Last updated: 10 April 2003
Subject: A warning of sorts Sent: Wednesday, April 9, 2003 08:13:38 From: "Cass Alexander" (firstname.lastname@example.org) Thank you for your warnings items. Earlier today, I posted the following reply to the LXD55 group regarding a grab bag of problems which could be faced by anyone considering using a mains to 12 volt DC converter with their LXD55 (or any other motorised scope for that matter). There is a real sting at the end of the tale (pardon the pun)! --- In LXD55telescopes@yahoogroups.com, "zackar32"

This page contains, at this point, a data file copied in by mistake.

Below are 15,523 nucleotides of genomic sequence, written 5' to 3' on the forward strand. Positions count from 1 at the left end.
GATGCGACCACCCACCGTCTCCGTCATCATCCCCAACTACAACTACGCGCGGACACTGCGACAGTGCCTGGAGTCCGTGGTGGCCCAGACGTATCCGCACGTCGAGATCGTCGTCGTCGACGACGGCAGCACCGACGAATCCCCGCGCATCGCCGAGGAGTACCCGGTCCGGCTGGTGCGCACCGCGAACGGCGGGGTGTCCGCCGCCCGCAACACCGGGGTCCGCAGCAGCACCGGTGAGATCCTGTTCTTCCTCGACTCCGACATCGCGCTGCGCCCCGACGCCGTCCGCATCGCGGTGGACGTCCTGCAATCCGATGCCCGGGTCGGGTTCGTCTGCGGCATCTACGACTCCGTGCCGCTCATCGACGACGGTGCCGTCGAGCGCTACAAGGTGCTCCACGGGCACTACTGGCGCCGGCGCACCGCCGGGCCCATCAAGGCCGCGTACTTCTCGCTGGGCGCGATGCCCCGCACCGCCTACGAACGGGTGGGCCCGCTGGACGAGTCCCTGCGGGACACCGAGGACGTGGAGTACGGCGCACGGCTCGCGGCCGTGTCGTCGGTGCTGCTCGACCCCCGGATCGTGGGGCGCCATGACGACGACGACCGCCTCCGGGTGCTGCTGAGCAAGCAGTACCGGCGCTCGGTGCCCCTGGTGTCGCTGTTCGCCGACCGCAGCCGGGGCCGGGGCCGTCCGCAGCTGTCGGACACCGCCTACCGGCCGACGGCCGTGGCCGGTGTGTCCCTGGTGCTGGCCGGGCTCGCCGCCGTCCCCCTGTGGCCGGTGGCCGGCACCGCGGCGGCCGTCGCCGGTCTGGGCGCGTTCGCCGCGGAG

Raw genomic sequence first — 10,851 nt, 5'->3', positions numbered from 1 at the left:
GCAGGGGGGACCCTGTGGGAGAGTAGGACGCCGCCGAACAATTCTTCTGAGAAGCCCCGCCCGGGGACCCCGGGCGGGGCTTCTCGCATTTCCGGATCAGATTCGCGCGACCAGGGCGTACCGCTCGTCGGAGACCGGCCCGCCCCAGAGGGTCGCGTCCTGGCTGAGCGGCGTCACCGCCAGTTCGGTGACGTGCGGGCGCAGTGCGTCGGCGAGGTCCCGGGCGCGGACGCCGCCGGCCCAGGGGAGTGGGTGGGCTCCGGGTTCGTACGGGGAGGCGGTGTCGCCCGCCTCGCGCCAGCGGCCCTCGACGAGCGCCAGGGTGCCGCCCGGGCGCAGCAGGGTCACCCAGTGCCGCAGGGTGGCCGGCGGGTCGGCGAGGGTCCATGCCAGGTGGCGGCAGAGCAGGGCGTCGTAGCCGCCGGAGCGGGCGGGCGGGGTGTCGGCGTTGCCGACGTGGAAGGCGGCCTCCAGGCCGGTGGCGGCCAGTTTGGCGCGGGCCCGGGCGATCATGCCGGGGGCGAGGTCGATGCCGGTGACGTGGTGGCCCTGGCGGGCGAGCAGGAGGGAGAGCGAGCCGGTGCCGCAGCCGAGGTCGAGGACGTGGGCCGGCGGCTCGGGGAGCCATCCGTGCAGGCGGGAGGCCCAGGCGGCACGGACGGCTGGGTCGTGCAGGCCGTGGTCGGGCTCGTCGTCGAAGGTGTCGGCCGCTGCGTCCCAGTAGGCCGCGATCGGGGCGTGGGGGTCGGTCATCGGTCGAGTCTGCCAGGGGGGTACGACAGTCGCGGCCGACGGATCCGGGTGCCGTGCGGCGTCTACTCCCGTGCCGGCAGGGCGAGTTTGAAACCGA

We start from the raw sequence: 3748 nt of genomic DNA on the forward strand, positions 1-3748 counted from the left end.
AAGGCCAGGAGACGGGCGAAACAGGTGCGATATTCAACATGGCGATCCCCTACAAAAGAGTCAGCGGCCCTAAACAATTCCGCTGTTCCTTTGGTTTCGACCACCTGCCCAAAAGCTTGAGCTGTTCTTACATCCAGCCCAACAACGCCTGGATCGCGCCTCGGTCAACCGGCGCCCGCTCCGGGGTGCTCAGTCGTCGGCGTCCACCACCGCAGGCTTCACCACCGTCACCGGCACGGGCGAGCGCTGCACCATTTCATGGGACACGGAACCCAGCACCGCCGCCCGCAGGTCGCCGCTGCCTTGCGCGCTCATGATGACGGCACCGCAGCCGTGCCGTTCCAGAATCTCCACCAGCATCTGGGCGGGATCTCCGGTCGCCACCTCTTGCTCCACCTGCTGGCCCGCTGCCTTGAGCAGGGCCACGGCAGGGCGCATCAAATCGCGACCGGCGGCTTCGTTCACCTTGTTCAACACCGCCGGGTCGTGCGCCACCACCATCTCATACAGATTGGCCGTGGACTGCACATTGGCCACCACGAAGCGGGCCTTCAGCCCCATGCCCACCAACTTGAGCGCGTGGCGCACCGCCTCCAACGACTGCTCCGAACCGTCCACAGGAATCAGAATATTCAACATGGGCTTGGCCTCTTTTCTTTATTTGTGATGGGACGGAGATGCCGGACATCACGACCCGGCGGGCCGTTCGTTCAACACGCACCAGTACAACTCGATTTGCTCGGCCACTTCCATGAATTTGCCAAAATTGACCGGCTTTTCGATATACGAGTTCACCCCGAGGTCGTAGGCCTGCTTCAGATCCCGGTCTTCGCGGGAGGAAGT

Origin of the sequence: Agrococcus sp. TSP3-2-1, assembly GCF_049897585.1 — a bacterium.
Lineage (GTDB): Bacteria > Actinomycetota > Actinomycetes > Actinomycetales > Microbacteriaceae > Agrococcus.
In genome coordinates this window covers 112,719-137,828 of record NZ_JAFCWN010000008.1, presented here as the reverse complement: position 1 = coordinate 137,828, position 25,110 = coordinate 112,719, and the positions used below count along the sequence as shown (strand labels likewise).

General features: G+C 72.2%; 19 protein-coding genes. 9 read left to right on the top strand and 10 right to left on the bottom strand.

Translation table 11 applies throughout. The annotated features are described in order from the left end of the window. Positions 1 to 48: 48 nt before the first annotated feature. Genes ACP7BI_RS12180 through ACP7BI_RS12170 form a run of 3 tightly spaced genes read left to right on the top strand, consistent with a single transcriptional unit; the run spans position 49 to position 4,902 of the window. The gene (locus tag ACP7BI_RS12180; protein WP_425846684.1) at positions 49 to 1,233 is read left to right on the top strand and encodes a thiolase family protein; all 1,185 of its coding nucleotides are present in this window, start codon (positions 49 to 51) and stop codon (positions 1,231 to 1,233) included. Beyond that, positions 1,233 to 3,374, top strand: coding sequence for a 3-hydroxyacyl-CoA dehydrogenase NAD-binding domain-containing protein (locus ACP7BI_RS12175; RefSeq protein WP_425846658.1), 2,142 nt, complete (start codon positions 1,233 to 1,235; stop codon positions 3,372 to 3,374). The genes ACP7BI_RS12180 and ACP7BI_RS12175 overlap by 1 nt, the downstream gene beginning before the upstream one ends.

wrote: >Have any of you built a power supply for the LXD55, converting household >110v AC to the needed 12v Dc?, and if you have, where did you get the >parts, Radio Shack? Cuz it seems to me that $80 for a power adapter is >ripping someone off, don't you think? I agree wholeheartedly with the battery solution raised in other responses. Except in very special circumstances, a 12 volt Sealed Lead-Acid Battery with 7 amp hour (or greater) capacity really is the ONLY solution Here's why: If you DO go with a mains converter, you'd have to make sure that it provides WELL REGULATED 12V DC supply. Basic plug packs (even some of the higher current units) consist of a transformer, a couple of diodes and an electrolytic capacitor (around 470 ~ 1000 microfarad). There are several problems with these ... a) The 12V DC is NOMINAL : what this means is that if the converter is rated to supply (say) 1.5 Amps, then under circumstances when 1.5Amps is actually being drained out of the device, the output voltage will be 12 volts. When the LXD55 is in fast slew mode, I seem to remember that its' current drain is 1.5 amps. However, if you're drawing significantly less than the rated current drain (such as in siderial tracking) the output voltage is likely to shoot up to a value which is significantly higher than 12V. If the LXD55 telescope has no over-voltage protection (and I simply don't know whether it has or not), then it's a case of bye-bye electronics & so-long motors. b) Even if the LXD55 has over-voltage protection, chances are that the on-board regulation components are selected to work with voltages up to about 13.5V, the sort of voltage which may be sourced from a 12V auto battery. If the LXD55 electronics are forced to reduce a significantly over-voltage mains converter output (say 16.5 volts - I seen quite a few of those) then the heat which must be dissipated within the telescope's internal regulation system may rise significantly : the more current you draw, the greater the heat to be dissipated .... except, of course, that the higher current has probably dropped the converter output voltage so we're back to where we started. c) Finally, there is the lack of hum filtration, the job that the electrolytic capacitor is supposed to do. The output voltage may be fairly smooth (little residual mains ripple) when the current draw is low. Go to fast slew, and the ripple will jump higher than a pole vaulter on steroids. High residual ripple levels from such a supply would play havoc with any unprotected electronic components, and I'd hate to think how the motors might respond. SO .... Let's now assume that you've found a regulated converter. If it's a "continuous" regulator (i.e., the same components as for the unregulated converter, PLUS a voltage regulator, a higher capacity smoothing capictor, one or two resistors to set the voltage (maybe) and another cap or two to prevent the regulator from going into uncontrolled oscillations, then you've got two residual problems. To handle the 1.5 amp fast slew current and guarantee minute levels of ripple for the electronics when the scope motors are under maximum load, you'd need a converter rated for three amps current draw. Units like that often RUN HOT and their transformers are HEAVY. "Ah", you say, "the man at Radio Shack recommended a switchmode converter". I'll bet he did! The prices of such converters have dropped significantly, and although I paid 150 Australian dollars for a 4 amp unit to run my LXD55 at a reputable Astronomical Supplier's establishment, an identical unit was advertised in a local electronics market's catalog for $49.95, so it obviously pays to shop around. There can be niggling "electronic noise" problems from switchmode converters, which work by generating very high frequency oscillations within their high voltage circuits, and are then able to use a comparatively tiny transformer to step the "switched" high voltage oscillations down to the nominal low output voltage which you'll be using. Switchmode supplies can supply remarkable amounts of well-regulated current (lots of ripple-free amps to play with). However, their circuitry uses a very high speed solid-state switching device (transistor, etc.) and coil, and can generate some fearful high-frequency interference to sensitive electronic circuitry if not properly shielded. To be fair, on the one occasion that I used my $150 converter on my brand new LXD55, both the converter and the scope appeared to work well. Certainly the scope's primary fast slewing user-feedback mechanism worked flawlessly .... lights came on in the house of every nerd-hating neighbour within our block, its occupants no doubt shaken from their slumbers by the seismic cacophony of my little scope doing it's thing! Ah, revenge is sweet! Several hours later, I discovered the real reason why I should have invested in a battery pack instead of that overpriced box of goodies. After my fast-slewing tests had been successfully completed ;), I unplugged the converter from the telescope, then applied mild pressure on both the converter plug and the female end of the extension cables which led from the mains outlet in the house to the open garden area where the telescope had been setup. That was when the mains safety cutout switch fired, saving me from a potentially fatal shock (Australia uses 240 volts, double the North American potential). Both cables were wet, very wet, and - as if to add insult to injury - careful examination of the converter revealed the following piece of advice in small lettering affixed to it's underside: "INDOOR USE ONLY : NOT APPROVED FOR USE OUT OF DOORS" So, the moral of the story is that unless you've got the LXD55 in a permanent observatory setup with a floor that's electrically safe (the exception noted at the start of this reply), don't risk running a Mains-to-DC converter of any kind out of doors. If you ignore the shocking potential of these ubiquitous devices in pursuit of the stars, you may suddenly cease looking at heavenly objects and become one yourself! ADDITIONAL COMMENTS: After my converter "experiences", I now use a triple 7.2 AH Gell Cell case-mounted setup. Each of the batteries is protected by a 3A circuit breaker. Polarised connectors on the case wall couple the batteries to the various facilities on my LDX55 setup as follows: - Telescope : Primary Battery and switched access to reserve power from the Secondary Battery - Ancillary Computer: Secondary Battery - GPS Time Source: Secondary Battery - Dew Controller: Tertiary Battery - Tripod Lighting: Tertiary Battery - Field Setup/Pulldown Lights: Tertiary Battery I am currently upgrading the case by adding a high-efficiency solar charging capability for sequential maintenance of the charge on all three batteries for use both while on field trips and when the scope isn't used for a few days. Six dollar circuit breakers (or equivalent fuses) and polarised connectors (to prevent inadvertent reversal of power supply polarity) are both items which people often overlook in their enthusiasm to get a new scope up & running. Given that even a 7.2 AH gel cell can source more than 50 amps for a short period, a fuse or circuit breaker is as important for fire prevention as it is for normal circuit protection. Anyway, if you feel that any or all of these comments are worthwhile, please feel free to add them to your website. Best wishes, Cass Alexander